A few weeks ago I shared this view from the thrift store as I was shopping. My first post was about that bread box and how I upcycled it for a sweet project HERE. Today is all about that wire vanity seat. Notice it’s missing a cushion. I’m sharing the details today how to replace a vanity seat in a simple way.
Truth be told, I kinda grabbed it to use in conjunction with the first project. But also because I can NEVER find a vanity seat when I need one (which is usually when I find a vanity cheap or on the side of the road). Am I right?
This vintage wire vanity seat is from the Art Deco era, probably late 1930’s to early 1940’s. I just love the lines, but…and I really mean “butt”, my bum would be ridden with lines without the proper cushion. Ya know like when you rest too long on the commode? haha. Sorry for the mental picture.
Technically, this would have had a custom boxed cushion resting on it with piping at the seams and ties to secure it. While I could totally recreate that as I’ve done for other vanity seats in the past, I decided to show you a simpler method of how to replace a vanity seat (or any seat for that matter). You can see my past upholstery tutorials in these posts HERE.
First, I take measurements of the seat interior dimension. My goal is to make the seat fit within the parameters of the top edges.
Once I have the measurements I find a piece of plywood in my stash that is at least ¾” thick. You need that thickness to hold the weight of body. I have a huge stash, so no problem locating a perfect piece. I use my jigsaw to cut it to size and round over the corners. Gotta love tools!
To understand where I’m going with this, I am basically creating the base of an upholstered top. In order to get the seat stable and attached to the vanity seat, I need to add holes so I can attach it. First, I place the vanity seat on the board upside down and make marks on either side of each rung.
Then, I use my drill to make pilot holes for the next step.
Next, I flip the seat board over so that I can insert zip ties through the top of the seat as shown below. I LOVE zip ties and keep a stash of them handy at all times.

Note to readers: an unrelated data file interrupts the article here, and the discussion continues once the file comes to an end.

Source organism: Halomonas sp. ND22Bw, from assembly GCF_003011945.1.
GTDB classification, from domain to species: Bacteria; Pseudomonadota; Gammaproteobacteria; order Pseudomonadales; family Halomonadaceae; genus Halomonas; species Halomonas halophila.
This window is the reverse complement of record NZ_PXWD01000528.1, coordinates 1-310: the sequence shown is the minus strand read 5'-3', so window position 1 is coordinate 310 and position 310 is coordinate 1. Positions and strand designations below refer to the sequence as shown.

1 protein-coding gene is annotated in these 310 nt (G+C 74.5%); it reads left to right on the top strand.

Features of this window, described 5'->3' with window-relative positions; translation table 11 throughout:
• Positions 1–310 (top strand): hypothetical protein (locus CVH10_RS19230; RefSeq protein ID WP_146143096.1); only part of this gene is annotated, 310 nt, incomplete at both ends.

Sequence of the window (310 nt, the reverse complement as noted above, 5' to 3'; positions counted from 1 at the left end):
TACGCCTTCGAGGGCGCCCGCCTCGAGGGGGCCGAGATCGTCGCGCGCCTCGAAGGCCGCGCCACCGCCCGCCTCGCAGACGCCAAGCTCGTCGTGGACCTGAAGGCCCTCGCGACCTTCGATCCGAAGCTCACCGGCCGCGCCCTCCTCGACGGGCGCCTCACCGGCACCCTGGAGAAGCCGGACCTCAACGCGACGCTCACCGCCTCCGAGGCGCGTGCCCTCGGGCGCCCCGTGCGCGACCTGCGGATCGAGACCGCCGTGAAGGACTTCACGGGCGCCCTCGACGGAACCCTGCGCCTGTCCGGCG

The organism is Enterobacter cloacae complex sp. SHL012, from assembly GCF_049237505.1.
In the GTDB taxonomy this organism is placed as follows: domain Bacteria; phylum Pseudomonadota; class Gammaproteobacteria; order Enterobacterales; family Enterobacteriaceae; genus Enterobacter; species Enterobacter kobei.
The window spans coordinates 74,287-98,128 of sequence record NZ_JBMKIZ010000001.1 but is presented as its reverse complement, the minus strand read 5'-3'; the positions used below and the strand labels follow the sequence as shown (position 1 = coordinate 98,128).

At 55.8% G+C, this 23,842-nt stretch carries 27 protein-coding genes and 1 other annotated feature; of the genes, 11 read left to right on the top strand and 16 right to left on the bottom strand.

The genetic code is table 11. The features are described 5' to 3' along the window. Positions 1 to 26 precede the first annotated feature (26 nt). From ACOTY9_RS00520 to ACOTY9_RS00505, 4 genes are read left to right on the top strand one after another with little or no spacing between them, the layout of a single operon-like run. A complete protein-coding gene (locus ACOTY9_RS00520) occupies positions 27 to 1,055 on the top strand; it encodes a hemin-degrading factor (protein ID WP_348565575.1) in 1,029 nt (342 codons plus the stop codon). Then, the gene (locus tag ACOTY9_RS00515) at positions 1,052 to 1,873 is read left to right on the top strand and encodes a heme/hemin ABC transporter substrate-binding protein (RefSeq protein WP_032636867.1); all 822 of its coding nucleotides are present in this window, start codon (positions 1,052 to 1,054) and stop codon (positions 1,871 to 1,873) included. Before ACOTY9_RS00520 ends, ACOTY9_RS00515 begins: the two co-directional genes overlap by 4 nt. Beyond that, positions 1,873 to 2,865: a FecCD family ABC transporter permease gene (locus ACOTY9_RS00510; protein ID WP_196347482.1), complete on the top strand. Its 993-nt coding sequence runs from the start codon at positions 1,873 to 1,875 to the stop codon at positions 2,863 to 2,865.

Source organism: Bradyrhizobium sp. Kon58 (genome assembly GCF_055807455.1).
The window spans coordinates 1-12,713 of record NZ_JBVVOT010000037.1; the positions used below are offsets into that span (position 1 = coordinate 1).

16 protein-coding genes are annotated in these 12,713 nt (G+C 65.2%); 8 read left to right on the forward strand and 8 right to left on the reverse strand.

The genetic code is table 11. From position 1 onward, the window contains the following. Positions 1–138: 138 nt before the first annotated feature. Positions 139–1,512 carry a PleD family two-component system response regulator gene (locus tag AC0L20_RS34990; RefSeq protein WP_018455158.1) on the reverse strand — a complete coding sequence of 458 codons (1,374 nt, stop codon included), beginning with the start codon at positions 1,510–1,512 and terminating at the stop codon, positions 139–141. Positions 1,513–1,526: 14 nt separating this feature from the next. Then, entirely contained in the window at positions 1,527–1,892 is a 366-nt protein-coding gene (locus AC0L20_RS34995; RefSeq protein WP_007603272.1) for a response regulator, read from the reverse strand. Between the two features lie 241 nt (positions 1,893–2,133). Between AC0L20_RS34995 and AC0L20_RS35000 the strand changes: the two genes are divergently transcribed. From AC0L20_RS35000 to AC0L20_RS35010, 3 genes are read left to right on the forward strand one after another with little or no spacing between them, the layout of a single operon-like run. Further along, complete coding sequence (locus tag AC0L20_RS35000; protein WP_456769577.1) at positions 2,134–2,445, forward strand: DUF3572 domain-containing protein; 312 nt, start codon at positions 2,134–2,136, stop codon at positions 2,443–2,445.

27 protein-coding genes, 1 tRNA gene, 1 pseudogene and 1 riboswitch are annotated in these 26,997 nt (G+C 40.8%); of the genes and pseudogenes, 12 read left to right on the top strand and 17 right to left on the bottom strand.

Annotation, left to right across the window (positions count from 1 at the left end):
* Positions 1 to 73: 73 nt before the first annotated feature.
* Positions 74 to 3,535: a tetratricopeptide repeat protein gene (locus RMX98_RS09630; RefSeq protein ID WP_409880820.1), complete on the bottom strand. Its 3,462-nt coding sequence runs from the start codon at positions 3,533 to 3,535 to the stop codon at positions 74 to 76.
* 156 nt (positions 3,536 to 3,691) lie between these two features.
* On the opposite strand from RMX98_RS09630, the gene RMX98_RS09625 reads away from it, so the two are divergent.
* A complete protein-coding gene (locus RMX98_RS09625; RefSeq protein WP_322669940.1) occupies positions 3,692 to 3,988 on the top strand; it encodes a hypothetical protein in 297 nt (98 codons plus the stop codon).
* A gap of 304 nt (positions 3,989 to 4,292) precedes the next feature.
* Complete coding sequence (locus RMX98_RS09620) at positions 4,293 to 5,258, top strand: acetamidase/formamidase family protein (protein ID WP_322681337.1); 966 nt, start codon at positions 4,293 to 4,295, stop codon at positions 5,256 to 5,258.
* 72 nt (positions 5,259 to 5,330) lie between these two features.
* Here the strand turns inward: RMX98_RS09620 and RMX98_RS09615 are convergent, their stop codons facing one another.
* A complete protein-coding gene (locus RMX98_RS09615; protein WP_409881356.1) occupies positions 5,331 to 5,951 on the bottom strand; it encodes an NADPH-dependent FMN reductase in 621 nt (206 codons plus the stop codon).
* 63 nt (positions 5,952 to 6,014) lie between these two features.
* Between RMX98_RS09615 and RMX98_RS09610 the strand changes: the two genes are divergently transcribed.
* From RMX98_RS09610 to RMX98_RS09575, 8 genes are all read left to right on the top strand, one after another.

See them poking out long enough to wrap around the vanity seat rods?
At this point, I’m going to just leave them sticking out because I don’t want to attach or secure the zip ties yet. I want to add the upholstery before I attach the seat.
Again, I measure and mark for a few button hole spots so I can make a tufted cushion for my vanity seat.
In most cases I used upholstery foam, but for this tutorial I wanted a smaller amount of loft. I used 4 layers of heavy-duty batting topped with a gorgeous piece of linen. You know I love my linen (see past posts here).
First, notice that the board still has the zip ties in it and they are facing upward. I use my stapler to tack on the fabric around the edges, and then the corners. Use my full tutorial on how to upholster to get the details. Or see this video below.
Then, once the upholstery is attached, I cover my toggle buttons with linen as well using a button kit. I always have one of these on hand so I have plenty when an idea pops up. A girls gotta be prepared! The kit comes with everything you need, except the fabric, to make custom buttons.
Next, I use my upholstery needle and my upholstery thread to lace up from the bottom of the board using the holes I drilled earlier. I tie off on the back side and staple it taught. Sometimes you need a helper to keep the tension while you assemble to make it easier.
Once that is assembled, I protect it with Scotchgard and we’re set to attach the seat. Finally, those zip ties can be tightened down onto the wire vanity seat and we’re done. Yay!
I’m excited for how it came out, and I feel the white with linen is much prettier than the tarnished gold it originally was. Don’t you think?
I hope you enjoy seeing how to replace a vanity seat with a few simple steps and materials. Maybe grab the next one you see!
If you would like to own this vanity seat, you can find it and much more available in my shop. (SOLD) Sign up for free my newsletter below for instant discount on your first purchase.
Do pin and share how to replace a vanity seat (or any seat), so that others can be inspire too. Thank you!